What's Herd Immunity?

People with fragile health are more protected when most of the human “herd” is vaccinated against flu, experts say.

Infographic on herd immunity from CSL Behring

 

Don’t be offended if someone asks you to be part of the herd during flu season.

“Herd immunity” is a way of thinking about immunizations and public health. The concept has for decades helped to protect people, especially children, from deadly illnesses. The Immune Deficiency Foundation, a patient advocacy organization for people who have immunodeficiency diseases, recently urged those who can to get a flu shot.

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“Herd immunity, where nearly everyone in the community is vaccinated, is the best way to protect those whose immune systems are fragile, like people with primary immunodeficiency diseases,” IDF President and CEO John G. Boyle said. “Getting a flu shot is an act of kindness.”

How does herd immunity work? When people are vaccinated and the vaccine prevents the flu, then two good things happen:

  1. Fewer people get the flu.

 2. Fewer people spread the flu.

It’s a numbers game, said Michael Blaese, MD, the IDF’s Consulting Medical Director.

“If you have 80 percent already immune to flu, then there are many fewer potential targets for the virus to find among the entire herd,” he said.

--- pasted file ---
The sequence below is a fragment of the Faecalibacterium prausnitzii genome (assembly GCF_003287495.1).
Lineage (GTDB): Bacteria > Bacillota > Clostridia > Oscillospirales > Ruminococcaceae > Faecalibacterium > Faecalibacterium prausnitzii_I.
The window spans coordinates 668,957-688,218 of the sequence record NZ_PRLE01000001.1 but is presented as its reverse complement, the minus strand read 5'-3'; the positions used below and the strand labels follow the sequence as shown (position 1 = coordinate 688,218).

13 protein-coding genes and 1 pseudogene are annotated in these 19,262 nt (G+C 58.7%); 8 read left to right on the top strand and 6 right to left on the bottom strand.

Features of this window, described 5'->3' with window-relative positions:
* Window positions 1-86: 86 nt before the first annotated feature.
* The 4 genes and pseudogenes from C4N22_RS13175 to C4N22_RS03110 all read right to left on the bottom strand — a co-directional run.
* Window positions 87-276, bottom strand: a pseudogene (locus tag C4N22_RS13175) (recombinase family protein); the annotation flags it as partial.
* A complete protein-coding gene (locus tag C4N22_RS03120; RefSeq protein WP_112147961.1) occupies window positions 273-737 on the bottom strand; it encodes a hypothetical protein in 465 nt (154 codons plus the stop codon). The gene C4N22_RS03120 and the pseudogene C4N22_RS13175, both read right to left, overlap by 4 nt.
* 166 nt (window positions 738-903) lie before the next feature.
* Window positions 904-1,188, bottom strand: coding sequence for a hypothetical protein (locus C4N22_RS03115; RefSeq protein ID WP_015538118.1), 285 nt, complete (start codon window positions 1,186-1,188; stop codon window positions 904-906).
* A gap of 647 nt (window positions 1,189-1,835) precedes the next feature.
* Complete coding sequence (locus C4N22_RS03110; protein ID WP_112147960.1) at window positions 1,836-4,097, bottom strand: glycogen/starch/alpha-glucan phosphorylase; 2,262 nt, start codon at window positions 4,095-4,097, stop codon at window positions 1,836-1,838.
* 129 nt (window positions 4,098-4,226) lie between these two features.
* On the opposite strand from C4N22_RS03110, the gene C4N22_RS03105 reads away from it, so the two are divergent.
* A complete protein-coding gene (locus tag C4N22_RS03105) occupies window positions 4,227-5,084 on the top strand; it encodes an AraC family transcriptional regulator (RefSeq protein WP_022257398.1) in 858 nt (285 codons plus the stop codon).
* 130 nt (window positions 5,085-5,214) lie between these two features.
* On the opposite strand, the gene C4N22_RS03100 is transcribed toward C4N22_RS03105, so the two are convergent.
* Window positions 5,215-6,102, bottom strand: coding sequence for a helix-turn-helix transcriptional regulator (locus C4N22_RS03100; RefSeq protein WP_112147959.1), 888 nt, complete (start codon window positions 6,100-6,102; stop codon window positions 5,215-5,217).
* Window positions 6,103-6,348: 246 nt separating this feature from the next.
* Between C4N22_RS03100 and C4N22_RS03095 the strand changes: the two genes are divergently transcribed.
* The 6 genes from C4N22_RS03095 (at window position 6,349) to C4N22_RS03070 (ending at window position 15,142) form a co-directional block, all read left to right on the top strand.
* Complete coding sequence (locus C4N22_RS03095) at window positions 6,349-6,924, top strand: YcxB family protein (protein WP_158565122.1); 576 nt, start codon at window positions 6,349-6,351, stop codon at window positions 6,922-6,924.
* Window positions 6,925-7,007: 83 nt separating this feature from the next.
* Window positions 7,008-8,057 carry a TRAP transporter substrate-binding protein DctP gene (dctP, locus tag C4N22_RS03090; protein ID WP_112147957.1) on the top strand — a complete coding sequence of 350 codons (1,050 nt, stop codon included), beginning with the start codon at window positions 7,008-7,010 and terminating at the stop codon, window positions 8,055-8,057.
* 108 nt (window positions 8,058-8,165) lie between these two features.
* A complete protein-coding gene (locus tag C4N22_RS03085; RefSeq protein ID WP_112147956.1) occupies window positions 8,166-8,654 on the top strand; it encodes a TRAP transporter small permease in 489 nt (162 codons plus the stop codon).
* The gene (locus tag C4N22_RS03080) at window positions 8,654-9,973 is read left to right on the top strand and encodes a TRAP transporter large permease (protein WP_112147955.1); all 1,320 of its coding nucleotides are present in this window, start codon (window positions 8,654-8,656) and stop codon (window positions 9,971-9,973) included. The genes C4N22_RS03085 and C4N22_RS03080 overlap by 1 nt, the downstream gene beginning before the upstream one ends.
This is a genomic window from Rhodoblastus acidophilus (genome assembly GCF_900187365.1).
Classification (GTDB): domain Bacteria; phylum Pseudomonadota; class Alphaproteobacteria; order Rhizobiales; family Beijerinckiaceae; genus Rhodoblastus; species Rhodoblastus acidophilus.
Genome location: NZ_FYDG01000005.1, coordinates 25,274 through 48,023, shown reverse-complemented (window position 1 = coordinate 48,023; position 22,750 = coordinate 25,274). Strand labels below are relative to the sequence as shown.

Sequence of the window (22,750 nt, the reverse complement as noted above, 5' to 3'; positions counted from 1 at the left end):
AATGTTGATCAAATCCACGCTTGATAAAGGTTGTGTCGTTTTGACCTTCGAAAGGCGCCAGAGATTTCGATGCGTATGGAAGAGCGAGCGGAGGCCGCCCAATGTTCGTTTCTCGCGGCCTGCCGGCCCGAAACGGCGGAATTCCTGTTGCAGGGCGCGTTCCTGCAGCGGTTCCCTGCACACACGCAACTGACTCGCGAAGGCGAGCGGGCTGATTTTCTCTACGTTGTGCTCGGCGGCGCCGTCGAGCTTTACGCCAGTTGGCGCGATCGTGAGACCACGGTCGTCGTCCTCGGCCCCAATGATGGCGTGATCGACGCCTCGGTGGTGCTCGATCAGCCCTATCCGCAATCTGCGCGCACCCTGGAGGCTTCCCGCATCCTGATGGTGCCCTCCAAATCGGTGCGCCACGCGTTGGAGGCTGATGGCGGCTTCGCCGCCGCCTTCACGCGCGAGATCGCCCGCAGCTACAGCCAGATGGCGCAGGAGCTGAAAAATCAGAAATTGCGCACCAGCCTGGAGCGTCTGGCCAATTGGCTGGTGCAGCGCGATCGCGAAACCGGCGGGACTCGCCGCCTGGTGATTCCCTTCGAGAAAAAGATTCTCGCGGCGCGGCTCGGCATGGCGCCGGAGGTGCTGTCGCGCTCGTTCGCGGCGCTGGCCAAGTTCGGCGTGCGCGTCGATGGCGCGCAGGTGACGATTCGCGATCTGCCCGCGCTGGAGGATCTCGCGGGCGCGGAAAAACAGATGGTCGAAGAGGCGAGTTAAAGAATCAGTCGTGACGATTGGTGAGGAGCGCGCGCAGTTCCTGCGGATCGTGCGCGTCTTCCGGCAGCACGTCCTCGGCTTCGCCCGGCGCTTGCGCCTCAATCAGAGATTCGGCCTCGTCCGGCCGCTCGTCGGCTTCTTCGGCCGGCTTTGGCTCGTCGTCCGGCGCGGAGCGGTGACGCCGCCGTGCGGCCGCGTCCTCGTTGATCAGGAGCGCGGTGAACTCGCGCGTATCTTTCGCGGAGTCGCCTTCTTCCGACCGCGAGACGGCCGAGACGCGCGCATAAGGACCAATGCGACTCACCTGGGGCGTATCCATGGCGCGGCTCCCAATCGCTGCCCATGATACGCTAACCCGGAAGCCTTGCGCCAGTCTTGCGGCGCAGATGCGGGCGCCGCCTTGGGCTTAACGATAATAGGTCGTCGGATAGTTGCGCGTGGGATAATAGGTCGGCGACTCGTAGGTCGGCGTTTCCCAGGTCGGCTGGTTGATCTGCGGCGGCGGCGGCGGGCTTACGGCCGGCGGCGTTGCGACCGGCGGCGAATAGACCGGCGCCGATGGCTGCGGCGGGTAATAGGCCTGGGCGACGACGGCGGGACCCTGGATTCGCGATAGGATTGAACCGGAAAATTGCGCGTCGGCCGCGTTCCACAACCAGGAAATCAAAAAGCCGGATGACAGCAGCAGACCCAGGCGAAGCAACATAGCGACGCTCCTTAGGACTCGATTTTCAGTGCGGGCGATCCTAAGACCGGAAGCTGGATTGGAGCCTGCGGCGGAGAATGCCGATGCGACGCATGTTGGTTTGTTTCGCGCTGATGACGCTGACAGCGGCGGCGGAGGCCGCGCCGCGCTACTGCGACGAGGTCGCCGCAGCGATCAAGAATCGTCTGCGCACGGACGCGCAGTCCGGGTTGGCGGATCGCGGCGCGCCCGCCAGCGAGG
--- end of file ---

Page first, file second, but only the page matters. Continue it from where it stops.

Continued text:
Every year, the flu is fatal for some patients, including children. The U.S. Centers for isease Control reported that 85 percent of the children who died during the most recent flu season were not vaccinated. Some of the more serious complications of the flu include pneumonia and inflammation of the heart, according to the IDF flu guidelines.

“Please get a flu shot and protect not only yourself but also those in your community whose immune systems are at risk,” Boyle said.

Families and friends of those who have weaker immune systems are especially encouraged to join the herd. Someone who has a primary immunodeficiency disease, of which there are more than 350 types, has an immune system that is missing important parts or doesn’t work properly.

We want to create a ‘protective cocoon’ of immunized persons surrounding our patients so that they have less chance of being exposed,” the guidelines explain. And all the better if that cocoon can extend to schools and workplaces. 

The best time to get a flu vaccine is early in the season (October in the United States), according to the CDC. While the shot is still effective for those who get it later in the fall or winter, getting vaccinated before flu season is in full swing offers the best protection, the CDC says.